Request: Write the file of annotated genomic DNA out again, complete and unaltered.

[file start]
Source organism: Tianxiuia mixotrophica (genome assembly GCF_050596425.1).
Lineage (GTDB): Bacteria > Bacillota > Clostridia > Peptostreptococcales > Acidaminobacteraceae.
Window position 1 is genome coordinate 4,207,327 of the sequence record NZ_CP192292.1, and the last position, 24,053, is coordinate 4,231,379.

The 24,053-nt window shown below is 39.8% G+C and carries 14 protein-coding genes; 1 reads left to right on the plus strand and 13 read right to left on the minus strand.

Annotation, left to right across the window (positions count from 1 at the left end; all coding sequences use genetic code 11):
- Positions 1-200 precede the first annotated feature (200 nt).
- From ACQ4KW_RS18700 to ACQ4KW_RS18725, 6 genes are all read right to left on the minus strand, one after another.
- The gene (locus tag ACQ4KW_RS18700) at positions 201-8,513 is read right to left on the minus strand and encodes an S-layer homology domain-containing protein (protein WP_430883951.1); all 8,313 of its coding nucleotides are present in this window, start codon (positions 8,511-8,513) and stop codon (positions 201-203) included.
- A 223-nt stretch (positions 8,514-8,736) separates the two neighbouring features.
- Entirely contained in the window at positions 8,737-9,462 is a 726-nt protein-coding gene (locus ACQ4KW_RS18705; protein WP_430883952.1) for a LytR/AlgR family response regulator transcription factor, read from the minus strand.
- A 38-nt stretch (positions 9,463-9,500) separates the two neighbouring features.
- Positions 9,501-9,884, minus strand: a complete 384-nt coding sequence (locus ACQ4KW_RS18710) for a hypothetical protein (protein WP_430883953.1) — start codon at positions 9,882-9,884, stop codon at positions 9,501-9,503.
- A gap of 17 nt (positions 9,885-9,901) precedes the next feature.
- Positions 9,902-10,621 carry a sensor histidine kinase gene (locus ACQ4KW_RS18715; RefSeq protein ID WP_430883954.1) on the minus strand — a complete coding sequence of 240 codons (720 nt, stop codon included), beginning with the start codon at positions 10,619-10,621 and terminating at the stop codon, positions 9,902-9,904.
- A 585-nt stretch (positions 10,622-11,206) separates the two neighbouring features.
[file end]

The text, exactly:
Source organism: Tianxiuia mixotrophica (genome assembly GCF_050596425.1).
Lineage (GTDB): Bacteria > Bacillota > Clostridia > Peptostreptococcales > Acidaminobacteraceae.
Window position 1 is genome coordinate 4,207,327 of the sequence record NZ_CP192292.1, and the last position, 24,053, is coordinate 4,231,379.

The 24,053-nt window shown below is 39.8% G+C and carries 14 protein-coding genes; 1 reads left to right on the plus strand and 13 read right to left on the minus strand.

Annotation, left to right across the window (positions count from 1 at the left end; all coding sequences use genetic code 11):
- Positions 1-200 precede the first annotated feature (200 nt).
- From ACQ4KW_RS18700 to ACQ4KW_RS18725, 6 genes are all read right to left on the minus strand, one after another.
- The gene (locus tag ACQ4KW_RS18700) at positions 201-8,513 is read right to left on the minus strand and encodes an S-layer homology domain-containing protein (protein WP_430883951.1); all 8,313 of its coding nucleotides are present in this window, start codon (positions 8,511-8,513) and stop codon (positions 201-203) included.
- A 223-nt stretch (positions 8,514-8,736) separates the two neighbouring features.
- Entirely contained in the window at positions 8,737-9,462 is a 726-nt protein-coding gene (locus ACQ4KW_RS18705; protein WP_430883952.1) for a LytR/AlgR family response regulator transcription factor, read from the minus strand.
- A 38-nt stretch (positions 9,463-9,500) separates the two neighbouring features.
- Positions 9,501-9,884, minus strand: a complete 384-nt coding sequence (locus ACQ4KW_RS18710) for a hypothetical protein (protein WP_430883953.1) — start codon at positions 9,882-9,884, stop codon at positions 9,501-9,503.
- A gap of 17 nt (positions 9,885-9,901) precedes the next feature.
- Positions 9,902-10,621 carry a sensor histidine kinase gene (locus ACQ4KW_RS18715; RefSeq protein ID WP_430883954.1) on the minus strand — a complete coding sequence of 240 codons (720 nt, stop codon included), beginning with the start codon at positions 10,619-10,621 and terminating at the stop codon, positions 9,902-9,904.
- A 585-nt stretch (positions 10,622-11,206) separates the two neighbouring features.